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Bush hobbled or Bush unbound? « Previous | |Next »
November 8, 2006

Will the midterm Congressional results help the Bush Whitehouse find a consensual way out of the mess he has created? Or will Bush be a defiant president who spends his final two years in office in conflict with the Democratic legislature that Americans have chosen to represent them ? I fear that it is going to be the latter. The Republicans are just not that interested in the fact that large numbers of Americans passionately disagreed with their policies.

Martin Rowson

Does the Democrats post election talk of new directions imply that they have the answers on Iraq? Simon Tisdall, writing in the Guardian, suggests not:

...the Democrats have no coherent view of the matter.Hillary Clinton, the 2008 presidential hopeful, opposes an Iraq withdrawal timetable. John Kerry, beaten by Mr Bush in 2004, wants a firm deadline. John Murtha, who will control the committee that appropriates cash for the Iraq war, is demanding an immediate withdrawal. Joe Biden, the senior Democrat on the Senate foreign relations committee, advocates a tripartite division of Iraq into semi-autonomous federal zones. All that unifies them is criticism of Mr Bush's performance.

Does the change in the balance of power in Washington mean Bush hobbled or Bush unbound?

| Posted by Gary Sauer-Thompson at 8:55 PM | | Comments (4)


The executive still gets to make foreign policy, but has to get the legislative sufficiently on side that they fund it through money bills. The Democrats can mainly influence Iraq and foreign policy through legislation really. It is still the President's war and Bush probably won't be able to get away from that. Given that the next round of Presidential elections are coming up and the Democrats had so much success with Bush's failures in governance, they probably don't want to amplify their new found influence on Iraq policy anyway.

Because the Democrats have the lower house they can certainly make policies more efficient by scrutinizing in committees more closely the actions of the executive and their spending of monies.

The Bush Administration has been pretty strong on the Executive getting to do everything so I doubt they will let go foreign policy as one of their responsibilities.

the dems will allow bush to twist in the wind. they cannot improve the iraq situation, so will simply make sure that it remains bush's war.

where they can make useful changes is in domestic issues- notably in recovering some of the money thrown to the very rich, and spending it on schools and hospitals.

with these two themes, control of the house and frequent control of the senate, the democrat party will be well placed for the next presidential elections. success then may lead to recovering some of the freedoms legislated away under bush.

or maybe not. humans are averse to giving up power, and dems, in the end, are politicians- not fundamentally different from republicans. neither party is about to devolve power onto the people by instituting citizen-initiated referendum.

Though American voters voted for a change in direction in Iraq, it looks as if there is going to be a continuation of the imperial presidency doesn't it.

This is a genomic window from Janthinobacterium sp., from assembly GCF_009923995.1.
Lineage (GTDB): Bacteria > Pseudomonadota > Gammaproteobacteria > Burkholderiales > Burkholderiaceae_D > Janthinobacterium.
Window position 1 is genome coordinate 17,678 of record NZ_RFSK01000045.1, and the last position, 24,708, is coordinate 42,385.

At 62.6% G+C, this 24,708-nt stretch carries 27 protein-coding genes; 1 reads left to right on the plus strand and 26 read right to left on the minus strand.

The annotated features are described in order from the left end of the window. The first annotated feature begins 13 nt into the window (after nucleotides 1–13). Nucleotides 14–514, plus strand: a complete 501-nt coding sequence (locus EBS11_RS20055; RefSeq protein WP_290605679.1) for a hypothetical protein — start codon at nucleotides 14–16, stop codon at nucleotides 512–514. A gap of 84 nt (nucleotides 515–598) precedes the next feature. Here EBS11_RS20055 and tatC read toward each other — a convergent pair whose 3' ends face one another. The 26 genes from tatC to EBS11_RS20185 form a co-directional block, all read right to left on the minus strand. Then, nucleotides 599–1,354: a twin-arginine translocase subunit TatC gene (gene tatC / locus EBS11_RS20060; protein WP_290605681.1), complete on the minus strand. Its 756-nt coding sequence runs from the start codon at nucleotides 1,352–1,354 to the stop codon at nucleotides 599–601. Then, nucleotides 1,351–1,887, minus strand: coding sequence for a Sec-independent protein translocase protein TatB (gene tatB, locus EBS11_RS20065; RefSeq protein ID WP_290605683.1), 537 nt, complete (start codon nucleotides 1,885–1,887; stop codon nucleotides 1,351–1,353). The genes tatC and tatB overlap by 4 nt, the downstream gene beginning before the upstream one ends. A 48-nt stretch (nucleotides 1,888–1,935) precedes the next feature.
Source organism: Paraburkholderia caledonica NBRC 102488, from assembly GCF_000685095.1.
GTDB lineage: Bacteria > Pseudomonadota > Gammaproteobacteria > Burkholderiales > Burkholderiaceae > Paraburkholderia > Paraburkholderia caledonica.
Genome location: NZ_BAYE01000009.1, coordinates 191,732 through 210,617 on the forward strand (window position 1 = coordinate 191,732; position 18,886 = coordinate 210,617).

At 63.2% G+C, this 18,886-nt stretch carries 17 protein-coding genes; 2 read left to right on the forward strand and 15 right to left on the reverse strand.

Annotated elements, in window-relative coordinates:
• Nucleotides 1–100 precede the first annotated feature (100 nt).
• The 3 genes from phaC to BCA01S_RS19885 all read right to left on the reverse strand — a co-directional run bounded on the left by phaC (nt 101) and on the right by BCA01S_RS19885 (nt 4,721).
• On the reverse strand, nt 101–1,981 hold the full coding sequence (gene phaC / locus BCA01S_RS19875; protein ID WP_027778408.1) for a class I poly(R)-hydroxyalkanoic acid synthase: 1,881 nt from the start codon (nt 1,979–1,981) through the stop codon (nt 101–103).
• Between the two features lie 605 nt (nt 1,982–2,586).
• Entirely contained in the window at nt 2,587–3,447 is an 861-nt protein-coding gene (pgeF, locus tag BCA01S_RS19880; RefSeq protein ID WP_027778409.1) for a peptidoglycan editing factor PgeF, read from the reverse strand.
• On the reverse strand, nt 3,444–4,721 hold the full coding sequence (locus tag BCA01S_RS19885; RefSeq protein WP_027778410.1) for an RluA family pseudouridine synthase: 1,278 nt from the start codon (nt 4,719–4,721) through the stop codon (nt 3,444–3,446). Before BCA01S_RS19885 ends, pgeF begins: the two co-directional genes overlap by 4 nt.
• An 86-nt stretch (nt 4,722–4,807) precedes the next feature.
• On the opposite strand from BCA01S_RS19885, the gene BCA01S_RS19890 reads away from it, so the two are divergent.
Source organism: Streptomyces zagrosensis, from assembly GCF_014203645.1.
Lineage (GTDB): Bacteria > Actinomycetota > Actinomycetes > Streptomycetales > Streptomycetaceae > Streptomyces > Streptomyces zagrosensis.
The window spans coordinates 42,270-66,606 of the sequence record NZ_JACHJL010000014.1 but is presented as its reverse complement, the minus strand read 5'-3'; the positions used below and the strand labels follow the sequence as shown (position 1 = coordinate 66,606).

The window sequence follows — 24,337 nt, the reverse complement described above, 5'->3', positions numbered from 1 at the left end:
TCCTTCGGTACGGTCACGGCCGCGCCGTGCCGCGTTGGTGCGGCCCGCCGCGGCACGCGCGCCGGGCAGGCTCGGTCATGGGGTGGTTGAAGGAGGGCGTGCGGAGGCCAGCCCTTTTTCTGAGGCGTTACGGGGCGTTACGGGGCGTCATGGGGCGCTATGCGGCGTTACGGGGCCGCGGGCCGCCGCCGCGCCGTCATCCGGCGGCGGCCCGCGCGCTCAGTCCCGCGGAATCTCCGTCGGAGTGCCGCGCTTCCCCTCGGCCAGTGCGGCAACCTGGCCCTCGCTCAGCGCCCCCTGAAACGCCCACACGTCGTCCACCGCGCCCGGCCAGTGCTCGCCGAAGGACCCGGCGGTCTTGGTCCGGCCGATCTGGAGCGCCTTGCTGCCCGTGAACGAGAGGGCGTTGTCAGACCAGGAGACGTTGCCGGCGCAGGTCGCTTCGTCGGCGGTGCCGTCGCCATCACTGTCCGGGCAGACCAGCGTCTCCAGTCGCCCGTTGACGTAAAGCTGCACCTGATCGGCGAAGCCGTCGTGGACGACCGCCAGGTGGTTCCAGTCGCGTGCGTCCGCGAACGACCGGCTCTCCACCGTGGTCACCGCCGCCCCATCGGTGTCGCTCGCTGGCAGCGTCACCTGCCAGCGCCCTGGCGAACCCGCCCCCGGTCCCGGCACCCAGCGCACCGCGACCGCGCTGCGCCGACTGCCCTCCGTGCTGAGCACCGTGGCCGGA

An editorial in the New York Times says that:

voters made it crystal clear that they want a change in direction in Iraq. Democratic and Republican leaders alike agreed that it had to begin with replacing Donald Rumsfeld as Secretary of Defense.President Bush showed that he had heard the second half of that message and finally rid himself of the man whose bad judgments and inept leadership had done so much to create the mess in Iraq. But it still was not clear that he has yet heard the first, and more important part of the message. At his press conference, Mr. Bush was still talking about victory in precisely the same terms he had used before the election, and offered no clear sense that he was prepared to open his mind to a real change in strategy.

He's locked in. Maybe, as F.D. Barton suggests in the New York Times the Iraqi Government can force Bush's hand by demanding the phased withdrawal of United States forces from Iraq. Barton says the Iraqi prime Minister's 'new independence is America’s best chance to salvage the muddle Iraq has become. Let’s not get in his way.'

good analysis. I noticed that the Republican talking heads on cable news were saying that the Dems won on the strength of moderate and socially conservative candidates. I guess it is going to take them and the Bush administration some time to recognizes the midterm results are a rebuke of their Iraq War policy.

It does look as if Bush is changing tack as the new political winds start to blow in Washington.Bush has ousted Secretary of Defense Donald H. Rumsfeld and said that hopes to find "common ground" with the Democrats and he wanted a "fresh perspective" at the Pentagon.

Does that mean he has to dump his strategy to never cross his base? It was only yesterday that White House officials were writing off Congress as a bastion of liberalism. I guess that yesterday was still the era of one-party Republican rule in Washington.The new talking points will be heard today.

Peter Wallsten in the Los Angeles Times says:

White House allies suggest there is little reason to think Bush and the Democrats will work together. Bush has tied himself closely to conservative movement leaders who bitterly disagree with Democrats for their opposition to tax cuts and to privatizing Social Security — two of the administration's top goals.

Wallsten quotes anti-tax activist Grover Norquist, a close advisor to the White House:
.."When we want to go up and they want to go down, we want to go right and they want to go left, there's no compromise." Norquist said the Republicans' primary goal for the next two years should be making the case for GOP control — not bipartisanship.